I am reminded of white enamel from my childhood. My mind smells the kitchen, smells my history. White enamel is my happy memory. Dominican Republic is worlds away in time and space and yet can evoke memories …
We didn’t have much when I was a child, less than my grandparents had. I remember all those years ago going to our version of campo in Canada. My grandparents had a little farm that consisted of forest, pasture, cows and a few pigs and chickens. I remember their house like it was yesterday and the smell and taste of my grandma’s soup. The farm was my sanctuary. I wasn’t allowed to, but I used to climb up to the hayloft and hide for what seemed like hours, laying in the hay and praying the pigeons wouldn’t poop on me. Smelling the musty hay, I’m amazed my allergies didn’t kill me.
I was always a little intimidated by my grandma. She always scowled and seemed harsh. With about 40 grandchildren, well, now I understand. Grandma was also disabled. She had a bad leg that had fused when she had polio as a child. She was a little woman and nothing stopped her, just a little slower than a whole big person.
The long kitchen with it’s big ceramic sink and counter at one end was where life happened at the farm. Doing dishes we could see out the window to the pasture and forest beyond. We broke many dishes in that sink! The house would fill on holidays with the entire family for dinners, and on weekends with whomever was out there. Out to the centre of the dining area and away from the wall, we’ld stretch that table to hold as many as possible. Grandma’s soup served in her bowls with the wide lip, that lip made the soup all that much more special.
I always felt like I was underfoot and out of place. So I spent time with my grandfather, or alone, or looking at my grandma’s meager collection in her tiny china cabinet. The little china cabinet with a wood base and hutch containing one shelf and glazed doors captured my attention. It germinated the seed of love for antiques and china. I would carefully open the enameled doors and gingerly seek out her precious pieces being ever so careful as to not drop them. She never scolded me or cautioned me. She trusted me. When others would arrive, I was asked to close up the hutch. That was ok, the treasures remained safe. I loved my grandparents dearly.
Today, we lost another family member here in DR. And I am reminded of my grandmother’s enameled hutch and by proxy, my own grandparents.
I continue to be shocked as to the sense of community here. The family is devastated. The neighbours take over the care of the family and the cooking for the bereaved and those passing on their condolences. Giant aluminum pots of rice, plantain, yucca and chicken are prepared over open fires. No-one goes without. 33 degrees Celsius and 71% humidity makes it feel like 44 degrees Celsius, and the tears shed, blend with the glow of sweat. As I brush their tears I marvel at how I’m accepted into this family as I’ve never been with my own. Complete extreme opposites. I am blessed.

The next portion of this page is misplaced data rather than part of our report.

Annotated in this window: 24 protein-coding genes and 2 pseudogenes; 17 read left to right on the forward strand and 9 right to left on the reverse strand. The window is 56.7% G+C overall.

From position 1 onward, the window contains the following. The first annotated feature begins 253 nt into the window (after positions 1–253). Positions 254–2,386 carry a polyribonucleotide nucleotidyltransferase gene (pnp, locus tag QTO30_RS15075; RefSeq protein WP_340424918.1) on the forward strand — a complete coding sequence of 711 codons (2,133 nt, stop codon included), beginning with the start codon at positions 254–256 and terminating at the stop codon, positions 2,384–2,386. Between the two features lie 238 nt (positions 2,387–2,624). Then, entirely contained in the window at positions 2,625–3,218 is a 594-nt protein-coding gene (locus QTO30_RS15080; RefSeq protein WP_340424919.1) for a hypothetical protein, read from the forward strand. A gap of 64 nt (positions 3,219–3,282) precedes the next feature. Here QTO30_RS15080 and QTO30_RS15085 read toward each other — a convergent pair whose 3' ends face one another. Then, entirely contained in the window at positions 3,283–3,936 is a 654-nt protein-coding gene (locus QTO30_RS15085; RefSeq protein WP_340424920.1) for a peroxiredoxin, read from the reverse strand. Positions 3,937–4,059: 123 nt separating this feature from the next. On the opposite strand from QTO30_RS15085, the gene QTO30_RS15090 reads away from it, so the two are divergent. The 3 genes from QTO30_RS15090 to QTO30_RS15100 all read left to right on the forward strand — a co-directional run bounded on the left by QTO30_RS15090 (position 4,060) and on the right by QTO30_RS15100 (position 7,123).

The old soul lies in the casket in the living room. The wake has begun. Candles burn atop the casket at each corner and natural flowers adorn above. The craftsmanship catches my eye. It’s not the fancy caskets that seem to be the norm in Canada. This is a display casket. I don’t know if the same is used for the burial, I somehow doubt that it is. This casket has a window for viewing the deceased. Not simply an open lid, but an actual window. In the heat with decomposition this must be for the best. Silver moldings adorn the otherwise white enamel casket. I look at the open door the other that closes the viewing window. The flowers obscure the door that’s hinged to open from the chest down. It’s an ornate but simple wood casket that is much smaller than the Canadian caskets. The gloss of the enamel and the kitchen cabinet hinges on it’s little door remind me of my grandmother and her hutch and a little of Disney’s Snow White’s display case and I’m catapulted to my childhood.
I look at it’s new angel, at peace, gently lain in new quarters, flower petals over the eyes, so frail, so vulnerable. This brings intense sadness to my heart. I look around and again, the collective pain of loss strikes my heart.
I sit quiet, not speaking much. I don’t know what to say. All I know how to do is observe and offer support. I am enveloped in sadness for the people I love. Enveloped in the sadness of my memories and my own losses and wishing with all my heart that I could spare those I love from these same feelings.
As the sun sets on another life, I imagine the angel’s wings guiding their novice angel to the heavens, and I wonder, if when my time comes, if their wings will shine like enamel …
Listen to the palms…
© Loca Gringa, http://locagringapoetry.wordpress.com